On May 26, the base of the ITER cryostat was successfully mounted onto its supporting structure in the Tokamak assembly pit. The 1250-tonne component was lifted from it’s mounting frame, carried across the Assembly hall and finally lowered into the pit, culminating a ten-year process to design, manufacture, deliver, assemble and weld one of the most crucial components of the ITER machine.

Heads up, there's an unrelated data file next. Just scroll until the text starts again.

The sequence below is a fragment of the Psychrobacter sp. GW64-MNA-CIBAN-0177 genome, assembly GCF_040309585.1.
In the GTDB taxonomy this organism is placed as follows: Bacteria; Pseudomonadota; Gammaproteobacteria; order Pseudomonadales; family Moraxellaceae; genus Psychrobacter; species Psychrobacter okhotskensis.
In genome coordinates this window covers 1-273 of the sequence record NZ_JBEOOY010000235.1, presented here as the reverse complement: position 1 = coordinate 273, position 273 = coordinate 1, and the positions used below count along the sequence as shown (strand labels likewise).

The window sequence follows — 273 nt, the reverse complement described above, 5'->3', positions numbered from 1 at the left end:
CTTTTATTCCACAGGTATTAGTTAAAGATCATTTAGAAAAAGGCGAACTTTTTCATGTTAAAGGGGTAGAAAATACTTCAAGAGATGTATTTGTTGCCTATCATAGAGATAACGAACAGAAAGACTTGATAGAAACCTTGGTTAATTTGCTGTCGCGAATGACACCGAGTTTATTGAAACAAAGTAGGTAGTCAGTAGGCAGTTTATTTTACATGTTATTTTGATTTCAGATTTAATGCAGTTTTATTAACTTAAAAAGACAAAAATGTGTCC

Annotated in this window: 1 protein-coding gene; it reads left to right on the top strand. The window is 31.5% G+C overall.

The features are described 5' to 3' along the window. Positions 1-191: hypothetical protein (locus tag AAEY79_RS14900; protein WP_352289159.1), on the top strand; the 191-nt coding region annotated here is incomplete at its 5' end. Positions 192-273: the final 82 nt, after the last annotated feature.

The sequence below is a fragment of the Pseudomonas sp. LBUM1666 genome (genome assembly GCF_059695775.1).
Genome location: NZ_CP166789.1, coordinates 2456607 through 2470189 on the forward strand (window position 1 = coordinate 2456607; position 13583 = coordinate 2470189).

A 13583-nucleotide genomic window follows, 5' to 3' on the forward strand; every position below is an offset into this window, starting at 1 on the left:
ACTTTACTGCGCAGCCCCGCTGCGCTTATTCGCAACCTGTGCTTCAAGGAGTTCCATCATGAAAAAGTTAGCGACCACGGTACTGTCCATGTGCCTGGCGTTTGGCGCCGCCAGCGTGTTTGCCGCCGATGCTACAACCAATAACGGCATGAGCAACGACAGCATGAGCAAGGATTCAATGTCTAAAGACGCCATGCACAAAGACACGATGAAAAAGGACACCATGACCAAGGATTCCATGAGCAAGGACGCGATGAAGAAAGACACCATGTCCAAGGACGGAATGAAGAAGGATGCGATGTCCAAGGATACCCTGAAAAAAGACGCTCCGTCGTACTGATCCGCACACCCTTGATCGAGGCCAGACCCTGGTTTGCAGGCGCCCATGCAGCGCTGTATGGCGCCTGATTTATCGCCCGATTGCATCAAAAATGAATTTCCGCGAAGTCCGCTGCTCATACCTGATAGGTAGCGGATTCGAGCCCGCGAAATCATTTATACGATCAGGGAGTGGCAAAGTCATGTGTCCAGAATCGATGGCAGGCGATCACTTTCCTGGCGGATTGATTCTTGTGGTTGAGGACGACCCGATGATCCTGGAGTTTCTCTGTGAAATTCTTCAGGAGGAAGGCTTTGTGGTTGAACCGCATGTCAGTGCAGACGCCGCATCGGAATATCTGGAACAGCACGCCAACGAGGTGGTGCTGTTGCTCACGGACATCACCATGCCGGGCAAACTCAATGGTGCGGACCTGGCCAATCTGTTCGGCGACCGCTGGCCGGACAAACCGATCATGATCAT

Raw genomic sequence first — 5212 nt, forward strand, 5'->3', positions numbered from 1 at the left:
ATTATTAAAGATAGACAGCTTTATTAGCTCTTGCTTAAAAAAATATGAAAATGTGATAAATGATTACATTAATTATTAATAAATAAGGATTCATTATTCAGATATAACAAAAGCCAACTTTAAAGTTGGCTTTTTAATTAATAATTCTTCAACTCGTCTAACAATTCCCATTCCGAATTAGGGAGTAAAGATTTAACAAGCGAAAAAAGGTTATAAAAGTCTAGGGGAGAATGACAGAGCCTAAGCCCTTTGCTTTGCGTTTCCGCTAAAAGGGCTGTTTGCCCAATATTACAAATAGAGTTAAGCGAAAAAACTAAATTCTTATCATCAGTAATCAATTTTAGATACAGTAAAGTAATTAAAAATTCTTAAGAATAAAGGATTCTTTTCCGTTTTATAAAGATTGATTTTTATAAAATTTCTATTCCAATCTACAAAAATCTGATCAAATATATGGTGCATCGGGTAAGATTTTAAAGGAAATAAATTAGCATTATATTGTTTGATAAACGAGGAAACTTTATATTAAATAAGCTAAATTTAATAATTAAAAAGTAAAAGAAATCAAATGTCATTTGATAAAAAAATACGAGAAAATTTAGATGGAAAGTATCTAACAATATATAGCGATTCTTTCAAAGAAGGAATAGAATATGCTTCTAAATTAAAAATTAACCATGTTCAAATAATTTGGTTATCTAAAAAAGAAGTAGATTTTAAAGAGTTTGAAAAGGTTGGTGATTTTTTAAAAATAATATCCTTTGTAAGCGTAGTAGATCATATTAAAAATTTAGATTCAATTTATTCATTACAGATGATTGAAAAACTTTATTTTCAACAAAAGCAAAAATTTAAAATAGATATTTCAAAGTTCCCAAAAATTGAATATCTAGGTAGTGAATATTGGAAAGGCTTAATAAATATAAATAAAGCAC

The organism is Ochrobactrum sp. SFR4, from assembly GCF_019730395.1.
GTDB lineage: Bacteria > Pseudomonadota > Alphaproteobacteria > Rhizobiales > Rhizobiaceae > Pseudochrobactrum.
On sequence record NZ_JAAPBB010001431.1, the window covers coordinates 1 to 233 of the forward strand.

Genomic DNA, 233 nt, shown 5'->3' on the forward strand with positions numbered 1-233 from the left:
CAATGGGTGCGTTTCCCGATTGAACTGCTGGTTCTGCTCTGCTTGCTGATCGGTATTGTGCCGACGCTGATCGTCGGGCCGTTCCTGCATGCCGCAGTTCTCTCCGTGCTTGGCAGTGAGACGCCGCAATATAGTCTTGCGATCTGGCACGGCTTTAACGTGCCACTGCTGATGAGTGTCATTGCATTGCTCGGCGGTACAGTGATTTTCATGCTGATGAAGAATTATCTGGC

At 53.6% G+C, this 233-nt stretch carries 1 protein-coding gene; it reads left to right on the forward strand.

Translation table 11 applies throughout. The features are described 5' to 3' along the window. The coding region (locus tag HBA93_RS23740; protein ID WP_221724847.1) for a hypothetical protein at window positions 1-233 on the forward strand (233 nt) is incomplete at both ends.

The International Thermonuclear Experimental Reactor (ITER) is the most ambitious energy project in the world, bringing together 35 different countries in the effort of producing clean energy for the generations to come. It is designed to demonstrate the feasibility of confinement nuclear fusion and develop the science and technology needed for a future nuclear power plant. After years and years of preparation, the international project officially started in 2007 and has since been building one of the most gargantuan research sites ever envisioned. According to the schedule, the first plasmas are expected in 2025.